These days, Eater editors are eating out less and less, due to widespread restrictions on dining in and mandates nationwide to stay at home. That means we’re cooking a whole lot more, in addition to ordering delivery and takeout from places we love — and we’re also talking about cooking more than ever before.
We’ve covered the Eater staff’s favorite recipes from Smitten Kitchen’s Deb Perelman and from the Barefoot Contessa herself, Ina Garten. And now we turn to Samin Nosrat, who made the world fall in love with the basics of cooking — and with her own calm and joyful personality — through the bestselling Salt, Fat, Acid, Heat book and the fan-favorite Netflix series by the same name. Read on for Eater editors’ top picks for what to cook from Nosrat’s extensive repertoire.
Ligurian focaccia: Like everyone else on Instagram, I am baking right now to help cope with the constant grind of chaos and bad news. I find Samin Nosrat’s presence to be incredibly calming, and watching her prepare this recipe for Ligurian focaccia, featured in the “Fat” episode of Salt Fat Acid Heat on Netflix, feels like visual Xanax. Making this gorgeously brown and perfectly crisp bread is also pretty damn relaxing — you just stir together a few ingredients, let it sit overnight, then shape and bake until golden. The salt brining step will seem weird at first, but it’s absolutely essential. — Amy McCarthy, Eater Houston and Eater Dallas editor
Caesar salad: Given the brief here is Samin Nosrat recipes, picking something which isn’t a Samin Nosrat recipe and is barely a recipe at all might seem obtuse. Hear me out: not a single recipe in the already seminal book better encapsulates how she so generously, gently, makes you a better cook than her recipe for Caesar salad. It provides a fun cue to learn how to make mayonnaise; it starts by elucidating — with the help of Wendy MacNaughton’s tautly cartoonish illustrations — how each ingredient adds its particular note of salt and savory, but ends up as an object lesson in guiding something to be more than the sum of its parts. Did you really taste your dressing on a test salad leaf before Samin told you to? It makes cooking intuitively feel like something to share rather than a whispered secret; it makes a classic dish overwhelmed by lore new again. And it makes the best damn Caesar dressing I’ve ever tasted. — James Hansen, Eater London reporter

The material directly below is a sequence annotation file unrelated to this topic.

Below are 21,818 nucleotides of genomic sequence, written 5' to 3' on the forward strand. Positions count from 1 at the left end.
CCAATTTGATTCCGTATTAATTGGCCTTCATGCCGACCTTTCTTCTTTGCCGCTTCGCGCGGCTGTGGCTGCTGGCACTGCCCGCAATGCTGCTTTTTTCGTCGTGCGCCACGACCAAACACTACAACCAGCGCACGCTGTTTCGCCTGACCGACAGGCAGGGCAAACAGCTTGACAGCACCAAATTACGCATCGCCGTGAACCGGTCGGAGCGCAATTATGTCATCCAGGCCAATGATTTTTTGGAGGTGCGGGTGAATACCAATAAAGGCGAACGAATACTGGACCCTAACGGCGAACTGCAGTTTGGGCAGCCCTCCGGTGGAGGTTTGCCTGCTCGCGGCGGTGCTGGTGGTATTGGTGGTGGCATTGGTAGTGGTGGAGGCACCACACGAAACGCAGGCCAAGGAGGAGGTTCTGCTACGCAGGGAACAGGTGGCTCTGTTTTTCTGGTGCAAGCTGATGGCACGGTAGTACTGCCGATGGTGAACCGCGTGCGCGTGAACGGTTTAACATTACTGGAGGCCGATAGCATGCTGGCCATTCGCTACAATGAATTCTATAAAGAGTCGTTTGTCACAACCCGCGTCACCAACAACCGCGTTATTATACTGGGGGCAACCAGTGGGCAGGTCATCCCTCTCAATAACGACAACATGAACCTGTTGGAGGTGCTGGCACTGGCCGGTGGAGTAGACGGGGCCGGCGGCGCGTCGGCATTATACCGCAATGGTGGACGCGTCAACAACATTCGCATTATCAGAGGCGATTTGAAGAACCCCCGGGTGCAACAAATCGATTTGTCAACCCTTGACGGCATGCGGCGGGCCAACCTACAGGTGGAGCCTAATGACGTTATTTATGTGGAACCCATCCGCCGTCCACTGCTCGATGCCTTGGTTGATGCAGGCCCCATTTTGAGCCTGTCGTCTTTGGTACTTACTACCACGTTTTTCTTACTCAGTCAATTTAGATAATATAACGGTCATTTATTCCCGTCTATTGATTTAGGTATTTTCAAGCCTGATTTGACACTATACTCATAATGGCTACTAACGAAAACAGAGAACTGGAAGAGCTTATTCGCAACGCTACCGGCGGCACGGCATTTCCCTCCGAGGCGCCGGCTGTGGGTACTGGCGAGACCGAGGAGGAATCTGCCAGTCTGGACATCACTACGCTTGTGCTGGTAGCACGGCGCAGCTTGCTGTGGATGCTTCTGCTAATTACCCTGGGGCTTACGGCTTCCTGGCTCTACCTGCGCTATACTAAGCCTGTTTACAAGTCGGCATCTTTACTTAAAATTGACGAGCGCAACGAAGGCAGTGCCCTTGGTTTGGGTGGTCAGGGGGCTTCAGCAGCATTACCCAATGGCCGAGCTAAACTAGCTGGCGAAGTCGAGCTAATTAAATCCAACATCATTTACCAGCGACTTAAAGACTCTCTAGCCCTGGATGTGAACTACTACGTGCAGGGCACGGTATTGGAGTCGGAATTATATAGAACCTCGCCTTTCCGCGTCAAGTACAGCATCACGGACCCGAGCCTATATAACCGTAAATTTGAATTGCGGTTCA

Buttermilk-marinated roast chicken: This buttermilk-brined roasted chicken is one of the tastiest, juiciest roast chicken recipes out there. All you need is chicken, salt, and buttermilk: that’s it! Tangy buttermilk makes the chicken incredibly tender and juicy. Because the recipe is simple, you can customize it to your preferences. Do you want to add lemon zest? Red pepper flakes for some heat? Go ahead. This forgiving recipe is more of a technique than a recipe, and once you master this method, you will never be scared of making roasted chicken. — James Park, social media manager
Farro e pepe: I can never get cacio e pepe right. Go ahead and laugh at me, but it’s a deceptively difficult pasta to master. From “you need the right Pecorino” to “no, that’s not enough pasta water,” there are so many factors to consider when you’re trying to make this glorious dish. That’s why I’m so glad Samin Nosrat developed a recipe that bucks tradition in favor of simplicity. This recipe yields the same creamy, tangy flavor of cacio e pepe without the constant self-doubt. Bravo! — Esra Erol, senior social media manager
Spinach-garlic yogurt: Not sure about you, but I’m struggling to get the right balance of groceries now that our household has moved to delivery-only, which means that what actually arrives at our doorstep is almost always at least a little out of our control. Most weeks, we somehow end up with at least a couple clamshells of spinach, which I have been wilting down and adding into... basically everything. One of my favorites is making a version of Nosrat’s borani esfenaj, a spinachy yogurt found in her book (the link here is a good approximate; the herbed cucumber yogurt from her 10 essential Persian dishes also looks intriguing). It’s meant to be a dip, but I eat it with chili crisp and toasted walnuts as an anytime snack. — Sonia Chopra
Mango pie: Two things to know about me: 1) I love pies, both the baking of and the consumption of, and 2) I love fruits, which includes mangoes. Naturally, it makes sense that I am obsessed with Nosrat’s mango pie recipe. It’s so easy to make (assuming you have a stockpile of mango puree cans like I now do). And you can make it work for one giant pie (instead of two pies like the recipe calls for). It’s tangy and chilled (perfect for the warmer Texas weather right now) and fun to cut into. — Nadia Chaudhury, Eater Austin editor